2. A boat on starboard tack has right of way over a boat on port tack. In windsurfung, if your right hand is forward on the boom you are on starboard tack and have right of way over a port tack vessel (Right is right!).
3. When two boats are on the same tack, the boat to windward shall keep clear of the boat to leeward.
4. A boat that is towing a boat or windsurfer has the right-of-way.

Uncommonly Good Sense

Some of these points are not obvious.

1. First, you don't want to panic without reason. There is a simple way to tell if you are on a collision course with another vessel. First take a bearing on the other vessel. A good system of bearings is the "clock face" as shown below:

The Queen Mary has a bearing of 1:00 (1 o'clock). Wait a minute and check the bearing again. If the bearing changes (e.g., from 1:00 to 2:30) you are not on a collision course. If the bearing does not change, you are on a collision course. Gulp.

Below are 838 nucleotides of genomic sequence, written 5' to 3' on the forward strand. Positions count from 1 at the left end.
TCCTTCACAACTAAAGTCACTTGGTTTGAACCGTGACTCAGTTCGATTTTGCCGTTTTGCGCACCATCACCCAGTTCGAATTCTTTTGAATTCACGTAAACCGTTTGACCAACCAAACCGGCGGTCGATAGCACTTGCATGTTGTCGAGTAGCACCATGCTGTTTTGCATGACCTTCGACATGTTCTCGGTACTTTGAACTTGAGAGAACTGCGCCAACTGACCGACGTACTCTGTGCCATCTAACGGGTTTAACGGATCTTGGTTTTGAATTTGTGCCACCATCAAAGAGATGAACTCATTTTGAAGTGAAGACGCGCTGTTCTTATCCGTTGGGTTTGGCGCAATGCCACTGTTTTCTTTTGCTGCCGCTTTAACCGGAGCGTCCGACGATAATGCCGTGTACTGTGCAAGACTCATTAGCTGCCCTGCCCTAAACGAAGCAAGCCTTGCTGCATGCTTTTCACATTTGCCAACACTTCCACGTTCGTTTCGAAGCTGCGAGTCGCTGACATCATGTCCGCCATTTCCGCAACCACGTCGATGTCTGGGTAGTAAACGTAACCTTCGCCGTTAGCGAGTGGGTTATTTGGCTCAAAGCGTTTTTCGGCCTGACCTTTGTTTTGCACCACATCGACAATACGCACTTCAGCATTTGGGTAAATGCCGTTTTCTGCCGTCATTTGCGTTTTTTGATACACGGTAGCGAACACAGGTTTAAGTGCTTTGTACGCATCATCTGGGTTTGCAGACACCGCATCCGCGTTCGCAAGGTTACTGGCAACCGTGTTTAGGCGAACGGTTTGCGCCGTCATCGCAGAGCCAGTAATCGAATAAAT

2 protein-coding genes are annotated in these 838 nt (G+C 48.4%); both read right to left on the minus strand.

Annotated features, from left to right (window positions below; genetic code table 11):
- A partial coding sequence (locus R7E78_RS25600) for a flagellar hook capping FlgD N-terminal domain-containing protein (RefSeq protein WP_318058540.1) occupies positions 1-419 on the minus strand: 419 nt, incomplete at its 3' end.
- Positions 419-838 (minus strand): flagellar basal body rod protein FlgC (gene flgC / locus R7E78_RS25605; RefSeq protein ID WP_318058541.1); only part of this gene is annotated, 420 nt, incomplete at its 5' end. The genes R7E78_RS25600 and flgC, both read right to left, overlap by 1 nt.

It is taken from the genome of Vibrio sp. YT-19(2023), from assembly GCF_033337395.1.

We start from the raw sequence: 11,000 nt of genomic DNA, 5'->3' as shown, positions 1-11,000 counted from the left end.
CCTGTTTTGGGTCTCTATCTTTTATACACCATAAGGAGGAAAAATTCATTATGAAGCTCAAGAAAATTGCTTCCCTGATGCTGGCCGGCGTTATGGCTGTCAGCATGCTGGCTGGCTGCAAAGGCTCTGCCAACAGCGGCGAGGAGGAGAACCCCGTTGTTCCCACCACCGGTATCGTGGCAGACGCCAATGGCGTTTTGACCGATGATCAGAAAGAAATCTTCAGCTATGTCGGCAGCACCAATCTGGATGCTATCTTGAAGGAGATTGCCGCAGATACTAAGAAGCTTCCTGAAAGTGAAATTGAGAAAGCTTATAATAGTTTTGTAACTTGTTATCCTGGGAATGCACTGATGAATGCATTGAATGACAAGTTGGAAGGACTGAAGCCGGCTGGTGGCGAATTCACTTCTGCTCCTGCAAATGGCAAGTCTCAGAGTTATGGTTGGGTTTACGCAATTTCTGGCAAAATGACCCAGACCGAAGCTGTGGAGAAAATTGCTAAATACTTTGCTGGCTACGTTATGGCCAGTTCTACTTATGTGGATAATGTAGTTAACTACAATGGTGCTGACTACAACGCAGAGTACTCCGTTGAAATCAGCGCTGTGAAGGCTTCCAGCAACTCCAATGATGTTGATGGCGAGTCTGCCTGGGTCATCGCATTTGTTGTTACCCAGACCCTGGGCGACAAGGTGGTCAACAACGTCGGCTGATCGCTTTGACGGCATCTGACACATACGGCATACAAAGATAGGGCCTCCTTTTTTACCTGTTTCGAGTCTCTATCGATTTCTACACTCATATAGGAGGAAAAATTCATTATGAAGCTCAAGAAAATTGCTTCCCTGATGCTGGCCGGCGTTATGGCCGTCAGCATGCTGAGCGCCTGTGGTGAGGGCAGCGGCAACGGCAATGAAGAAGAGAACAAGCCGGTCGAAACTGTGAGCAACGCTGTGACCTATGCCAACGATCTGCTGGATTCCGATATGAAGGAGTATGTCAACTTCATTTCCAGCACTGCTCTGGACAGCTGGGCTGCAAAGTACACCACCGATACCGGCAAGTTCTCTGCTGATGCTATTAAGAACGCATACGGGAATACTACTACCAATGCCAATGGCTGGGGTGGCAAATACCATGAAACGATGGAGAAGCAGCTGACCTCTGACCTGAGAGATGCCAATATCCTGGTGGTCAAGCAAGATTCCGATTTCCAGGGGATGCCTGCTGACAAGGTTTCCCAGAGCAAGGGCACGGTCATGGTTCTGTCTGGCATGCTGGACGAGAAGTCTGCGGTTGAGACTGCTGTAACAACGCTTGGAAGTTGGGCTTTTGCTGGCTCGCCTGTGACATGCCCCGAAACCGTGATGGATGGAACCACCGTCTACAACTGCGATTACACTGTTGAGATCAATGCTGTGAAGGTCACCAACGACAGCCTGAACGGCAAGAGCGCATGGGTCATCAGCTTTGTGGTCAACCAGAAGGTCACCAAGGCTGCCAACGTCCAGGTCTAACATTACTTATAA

2. If you have right of way, make sure that the skipper of the other vessel (boat or sailboard) sees you. The other sailor or kiter may be doing what we do much of the time: daydreaming. Try to establish eye contact. Yell (nicely), if necessary, to get the other guy's attention.

3. If you alter your course, do not make a small change; make your change in course large enough so that the other sailor doesn't have to guess your intentions.

4. It is safer to pass behind another vessel than it is to pass in front of it (particularly the Queen Mary). Sailors often have a tendency to try to scoot in front of an oncoming vessel instead of passing behind it (like a deer darting in front of a car, with the predictable consequences). It is also safer to pass to the leeward of another sailboard than to pass to windward. If you fall, or "spin-out" you will not drift into the other board.

5. Most collisions between sailboards happen when one sailor jibes or tacks (i.e., turns) without looking. Look twice, jibe (or tack) once.